horror film

When should we say no?

We often get asked to subtitle or caption very creative films, many from independent film makers and some from larger clients that might be controversial in nature.

We're not adverse to working on thought provoking and innovative films and fortunately the majority of the films we receive for localisation are inoffensive and would certainly be deemed fit to air on the major networks.

However, occasionally something comes our way that is racist, sexist or promotes and exploits violence, sex trafficking and/or abuse. Whilst these topics can be tackled with sensitivity, it can be a fine line between agreeing what is acceptable and what isn't.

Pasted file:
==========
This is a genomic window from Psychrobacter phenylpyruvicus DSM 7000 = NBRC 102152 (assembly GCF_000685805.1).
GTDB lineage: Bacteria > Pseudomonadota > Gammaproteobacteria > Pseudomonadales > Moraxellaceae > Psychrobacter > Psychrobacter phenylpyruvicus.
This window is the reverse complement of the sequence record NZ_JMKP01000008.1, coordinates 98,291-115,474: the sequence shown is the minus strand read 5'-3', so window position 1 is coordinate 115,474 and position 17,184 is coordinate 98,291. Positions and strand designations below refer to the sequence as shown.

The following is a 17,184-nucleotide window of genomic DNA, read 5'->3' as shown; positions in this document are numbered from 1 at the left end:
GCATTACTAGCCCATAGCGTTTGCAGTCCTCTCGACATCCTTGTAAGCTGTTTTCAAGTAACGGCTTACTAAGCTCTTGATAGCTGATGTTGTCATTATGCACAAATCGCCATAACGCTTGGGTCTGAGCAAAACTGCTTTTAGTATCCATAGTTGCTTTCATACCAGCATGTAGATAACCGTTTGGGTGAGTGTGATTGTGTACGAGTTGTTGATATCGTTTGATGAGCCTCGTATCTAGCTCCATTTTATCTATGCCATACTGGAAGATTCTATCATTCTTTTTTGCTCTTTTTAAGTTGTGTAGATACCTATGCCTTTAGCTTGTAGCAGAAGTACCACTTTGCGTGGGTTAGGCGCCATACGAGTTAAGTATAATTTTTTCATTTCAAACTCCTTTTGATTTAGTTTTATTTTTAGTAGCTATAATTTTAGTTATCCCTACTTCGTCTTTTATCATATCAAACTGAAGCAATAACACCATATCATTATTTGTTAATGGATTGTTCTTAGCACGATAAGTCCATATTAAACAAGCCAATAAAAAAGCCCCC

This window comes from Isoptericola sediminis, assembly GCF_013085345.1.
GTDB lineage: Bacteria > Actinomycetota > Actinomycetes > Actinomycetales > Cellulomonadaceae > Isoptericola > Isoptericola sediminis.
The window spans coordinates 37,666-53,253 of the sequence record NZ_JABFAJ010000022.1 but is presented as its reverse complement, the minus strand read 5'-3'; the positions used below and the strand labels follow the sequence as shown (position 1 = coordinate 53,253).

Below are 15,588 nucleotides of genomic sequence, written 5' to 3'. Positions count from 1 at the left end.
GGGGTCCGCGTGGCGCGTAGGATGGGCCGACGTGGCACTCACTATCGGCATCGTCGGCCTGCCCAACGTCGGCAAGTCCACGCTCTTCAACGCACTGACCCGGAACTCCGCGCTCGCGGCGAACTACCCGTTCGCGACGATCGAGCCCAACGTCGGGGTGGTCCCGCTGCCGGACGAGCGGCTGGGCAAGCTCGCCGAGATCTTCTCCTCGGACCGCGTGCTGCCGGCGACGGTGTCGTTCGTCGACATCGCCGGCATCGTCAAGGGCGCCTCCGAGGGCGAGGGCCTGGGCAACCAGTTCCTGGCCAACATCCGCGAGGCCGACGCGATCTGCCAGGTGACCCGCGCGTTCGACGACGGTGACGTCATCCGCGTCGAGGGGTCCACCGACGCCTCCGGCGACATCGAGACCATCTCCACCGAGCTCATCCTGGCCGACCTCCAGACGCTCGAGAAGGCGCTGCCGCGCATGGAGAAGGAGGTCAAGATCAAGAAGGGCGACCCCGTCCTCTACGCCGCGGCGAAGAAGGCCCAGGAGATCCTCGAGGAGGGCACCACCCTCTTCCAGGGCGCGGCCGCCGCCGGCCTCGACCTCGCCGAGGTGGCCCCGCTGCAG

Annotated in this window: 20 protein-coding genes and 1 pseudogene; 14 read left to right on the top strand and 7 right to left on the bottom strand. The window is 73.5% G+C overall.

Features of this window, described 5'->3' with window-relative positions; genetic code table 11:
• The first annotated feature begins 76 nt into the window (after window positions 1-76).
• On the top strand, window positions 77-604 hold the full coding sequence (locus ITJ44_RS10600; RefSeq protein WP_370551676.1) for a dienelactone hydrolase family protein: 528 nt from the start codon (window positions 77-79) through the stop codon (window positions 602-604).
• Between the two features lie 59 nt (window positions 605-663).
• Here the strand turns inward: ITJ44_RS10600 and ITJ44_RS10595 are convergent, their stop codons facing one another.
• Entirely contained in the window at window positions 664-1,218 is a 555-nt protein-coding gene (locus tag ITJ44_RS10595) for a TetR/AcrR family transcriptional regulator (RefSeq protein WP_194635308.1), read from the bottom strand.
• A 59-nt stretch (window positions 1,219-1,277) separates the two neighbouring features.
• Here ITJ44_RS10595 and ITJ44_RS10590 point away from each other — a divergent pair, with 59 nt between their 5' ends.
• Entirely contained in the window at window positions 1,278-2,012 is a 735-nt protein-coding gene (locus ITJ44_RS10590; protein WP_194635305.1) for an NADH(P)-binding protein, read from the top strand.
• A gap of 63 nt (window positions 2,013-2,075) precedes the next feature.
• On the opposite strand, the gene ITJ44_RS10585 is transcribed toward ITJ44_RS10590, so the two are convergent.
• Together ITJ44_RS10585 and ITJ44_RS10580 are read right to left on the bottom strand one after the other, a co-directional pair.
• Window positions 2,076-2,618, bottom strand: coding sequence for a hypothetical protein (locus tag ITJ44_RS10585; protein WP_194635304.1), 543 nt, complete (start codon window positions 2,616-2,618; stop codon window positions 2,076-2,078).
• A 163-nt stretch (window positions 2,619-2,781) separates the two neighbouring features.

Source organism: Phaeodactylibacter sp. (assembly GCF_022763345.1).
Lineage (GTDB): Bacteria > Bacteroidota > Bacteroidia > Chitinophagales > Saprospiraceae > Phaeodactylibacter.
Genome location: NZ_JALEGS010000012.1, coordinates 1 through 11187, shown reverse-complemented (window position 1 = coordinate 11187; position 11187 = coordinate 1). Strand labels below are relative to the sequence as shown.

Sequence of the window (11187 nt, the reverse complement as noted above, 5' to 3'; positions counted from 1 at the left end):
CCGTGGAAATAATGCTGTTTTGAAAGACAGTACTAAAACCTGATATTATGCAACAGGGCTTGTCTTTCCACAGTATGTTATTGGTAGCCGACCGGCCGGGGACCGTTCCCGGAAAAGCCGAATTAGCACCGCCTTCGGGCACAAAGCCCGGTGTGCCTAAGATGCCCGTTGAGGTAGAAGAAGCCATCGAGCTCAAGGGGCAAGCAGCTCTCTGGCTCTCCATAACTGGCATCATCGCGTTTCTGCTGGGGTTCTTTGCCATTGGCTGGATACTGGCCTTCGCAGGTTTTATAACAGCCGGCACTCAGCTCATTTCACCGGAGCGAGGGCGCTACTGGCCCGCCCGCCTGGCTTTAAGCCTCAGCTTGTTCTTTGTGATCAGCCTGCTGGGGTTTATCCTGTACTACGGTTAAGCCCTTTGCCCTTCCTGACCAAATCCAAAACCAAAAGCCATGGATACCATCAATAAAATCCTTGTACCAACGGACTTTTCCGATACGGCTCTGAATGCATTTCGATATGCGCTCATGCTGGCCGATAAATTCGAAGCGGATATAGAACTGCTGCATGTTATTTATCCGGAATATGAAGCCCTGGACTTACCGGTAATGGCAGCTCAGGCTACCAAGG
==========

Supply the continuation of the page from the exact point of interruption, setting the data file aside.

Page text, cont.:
Let's give an example citing Netflix's own guidance - the word 'nigger' might be appropriate in historical or contextually racist content. Where it is used as slang in non-racist conversation such as in song lyrics - then it must be spelled 'nigga'. When captioning, accuracy in spelling is essential to get the true meaning of the film across.

In another instance, a film was presented to us as a documentary, but as the film progressed it was clear that it did not contain facts but actually showed repeated scenes of women being tortured with extremely disturbing footage. 

We are certainly not opposed to providing localisation services for horror films - in fact many independent film makers some superb horrors - but context is key here. If it's going to be deemed to be racist, sexist or promote and incite violence or abuse then we simply have to say no!

We wonder what the rest of the industry think about this? Perhaps visit our Facebook page and comment - we'd love to hear your thoughts. 




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